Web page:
Similarly, in its Standards of Practice, the Investment Management Consultants Association requires that each CIMA:

profile each client to determine rate-of-return objectives, risk tolerance, time horizons, and tax status. Initial and ongoing recommendations shall be based upon the client’s goals, both as originally determined, and as they change over time.31

IV. The UPIA Requires a Process, Not a Result

While the UPIA does not require any specific investment result in terms of an achieved rate of return, it does require that the trustee follow a detailed process or analysis in designing an investment portfolio, referred to as “procedural prudence.”32 If the fiduciary goes through the full process, then the fiduciary will not be held liable for an investment which, in hindsight, performs poorly.33

A. The Attorney Should Simplify and Document the Process for the Client

An attorney’s duty to protect a client extends to potential claims under the UPIA. To be effective as trust counsel, attorneys must first understand and then explain to clients the process required of trustees by the UPIA. The language of the UPIA is complex and beyond the common experience of most nonprofessional trustees. The initial draft of the IPS is generally prepared by the investment advisor, but may contain investment jargon common to the industry but beyond the understanding of the trustee. Legal counsel can assist their trustee-clients by ensuring that the IPS reflects a careful consideration by the trustee of each of the critical UPIA criteria. Legal counsel adds value by modifying the language of the IPS to make it clear and understandable to current and prospective trustees, as well as the court which may later scrutinize the trustee’s investment strategy in a contested accounting proceeding.34 To ensure the trustee has fully engaged in the process required by the UPIA, the IPS should memorialize the trustee’s careful consideration of each of the eight criteria listed Probate Code section 16047(c).

B. The IPS Creates a Framework for Evaluation of Portfolio Performance

A trust attorney’s best opportunity to add value to the investment process comes during the creation of the IPS. The IPS clarifies the relationship between the fiduciary, investment advisor and trust assets. It also creates the frame work for future evaluation of the investment recommendations and their performance by setting benchmarks, usually in the form of market indices.35 Because the IPS will be used, among other things, to “grade” the recommendations of the investment advisor, the participation by the trustee’s legal counsel in the drafting of the IPS ensures a certain level of independence in setting term performance benchmarks. Typically, the IPS for a long-trust should address most, if not all, of the following:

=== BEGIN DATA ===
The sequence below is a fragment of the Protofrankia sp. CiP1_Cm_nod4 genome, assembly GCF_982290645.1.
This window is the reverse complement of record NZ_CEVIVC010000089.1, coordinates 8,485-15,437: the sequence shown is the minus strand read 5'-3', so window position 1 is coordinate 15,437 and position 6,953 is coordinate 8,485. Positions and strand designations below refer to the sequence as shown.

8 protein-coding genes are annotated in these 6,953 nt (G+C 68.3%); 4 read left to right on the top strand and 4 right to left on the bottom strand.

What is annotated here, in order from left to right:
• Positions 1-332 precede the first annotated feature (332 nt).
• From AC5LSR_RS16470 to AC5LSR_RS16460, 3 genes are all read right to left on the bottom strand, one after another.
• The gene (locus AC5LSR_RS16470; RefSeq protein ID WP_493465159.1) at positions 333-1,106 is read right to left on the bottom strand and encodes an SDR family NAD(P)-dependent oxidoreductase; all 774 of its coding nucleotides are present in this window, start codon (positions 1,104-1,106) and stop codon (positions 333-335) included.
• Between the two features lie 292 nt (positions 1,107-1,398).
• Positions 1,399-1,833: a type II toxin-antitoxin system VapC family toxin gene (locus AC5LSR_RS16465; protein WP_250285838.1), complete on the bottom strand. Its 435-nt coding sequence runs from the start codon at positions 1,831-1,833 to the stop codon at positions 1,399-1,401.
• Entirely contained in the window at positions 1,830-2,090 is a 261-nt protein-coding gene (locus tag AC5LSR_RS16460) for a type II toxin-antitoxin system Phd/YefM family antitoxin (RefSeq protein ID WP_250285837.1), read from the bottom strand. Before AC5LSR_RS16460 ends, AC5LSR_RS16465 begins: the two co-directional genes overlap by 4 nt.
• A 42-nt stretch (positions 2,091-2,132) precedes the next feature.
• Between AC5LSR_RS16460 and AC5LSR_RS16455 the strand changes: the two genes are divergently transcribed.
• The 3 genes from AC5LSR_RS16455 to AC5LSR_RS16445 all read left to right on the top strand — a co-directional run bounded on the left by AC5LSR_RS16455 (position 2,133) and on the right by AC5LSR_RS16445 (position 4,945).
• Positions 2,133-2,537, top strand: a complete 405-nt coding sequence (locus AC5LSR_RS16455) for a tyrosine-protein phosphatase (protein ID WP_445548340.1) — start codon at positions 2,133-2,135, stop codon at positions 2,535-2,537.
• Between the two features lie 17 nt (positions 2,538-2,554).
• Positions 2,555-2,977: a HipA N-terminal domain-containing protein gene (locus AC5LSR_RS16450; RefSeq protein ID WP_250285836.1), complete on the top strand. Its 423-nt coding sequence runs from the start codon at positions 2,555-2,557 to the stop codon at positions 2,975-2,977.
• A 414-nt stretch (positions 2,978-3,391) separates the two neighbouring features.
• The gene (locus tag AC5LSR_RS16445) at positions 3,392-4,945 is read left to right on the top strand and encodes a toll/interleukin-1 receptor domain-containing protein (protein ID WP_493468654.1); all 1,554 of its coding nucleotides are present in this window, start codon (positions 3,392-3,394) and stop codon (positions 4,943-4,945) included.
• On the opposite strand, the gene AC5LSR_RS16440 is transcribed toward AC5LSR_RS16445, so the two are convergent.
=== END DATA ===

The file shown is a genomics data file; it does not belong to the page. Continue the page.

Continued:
• purpose of the IPS,
  • objectives of the specific trust, as it relates to current and future beneficiaries,
  • investment horizon,
  • current and anticipated economic trends and market assumptions,
  • trustee’s tolerance for risk and volatility,
  • investment return objective (i.e., target), often expressed as the annualized rate of return, net of fees and net of inflation,
  • permitted asset categories,
  • prohibited asset categories,
  • allocation parameters (by percentage) for different asset categories,
  • initial target allocations,
  • reasoning supporting such allocations,
  • reasoning supporting the use of active money managers or passive index funds for the asset classes,
  • bench marks for measuring the performance of the entire portfolio and for measuring the performance of the different asset classes,
  • rebalancing guidelines to limit the risk by asset category,
  • due diligence exercised by the trustee in selecting an investment advisor (or committee of advisors) to help construct and monitor the portfolio as a whole,
  • level of discretion given to the portfolio’s investment advisor and to outside money managers,
  • responsibility for monitoring the performance of money managers and passive investments, and
  • frequency and content of portfolio reviews.

C. The IPS is the Operational Manual for Trust Investments

The IPS acts as the operational manual for the trustee’s current and future investment decisions. It is a living document. The IPS must be broad enough to anticipate and withstand a variety of changing conditions, without the need for constant revision. It must also be specific enough to: (i) provide guidance during times of market uncertainty to avoid emotion-driven investment decisions, (ii) allow for meaningful evaluation of the portfolio’s performance against generally accepted benchmarks, and (iii) show the trustee’s consideration of the UPIA investment criteria.

D. The Investment Advisor Should Educate the Trustee and Attorney Before Finalizing the IPS

Before the IPS is finalized, the experienced CFA, CIMA or other qualified investment advisor should have educated the trustee and attorney about: (i) the historical performance (i.e., expected rate of return) of the various asset categories using different time horizons, (ii) the historical volatility (i.e., risk) associated with each asset category over each time horizon, and (iii) the historical correlation between asset categories. The investment advisor should be able to provide statistical examples of the historical performance of diversified, passively invested portfolios, ranging from conservative to aggressive. Armed with this information, the trustee, legal counsel and the investment advisor can together create an investment policy statement that provides clear guidelines to the investment advisor about investment expectations and ensures that the trustee has gone through the process needed to comply with the UPIA.

E. Periodic Reviews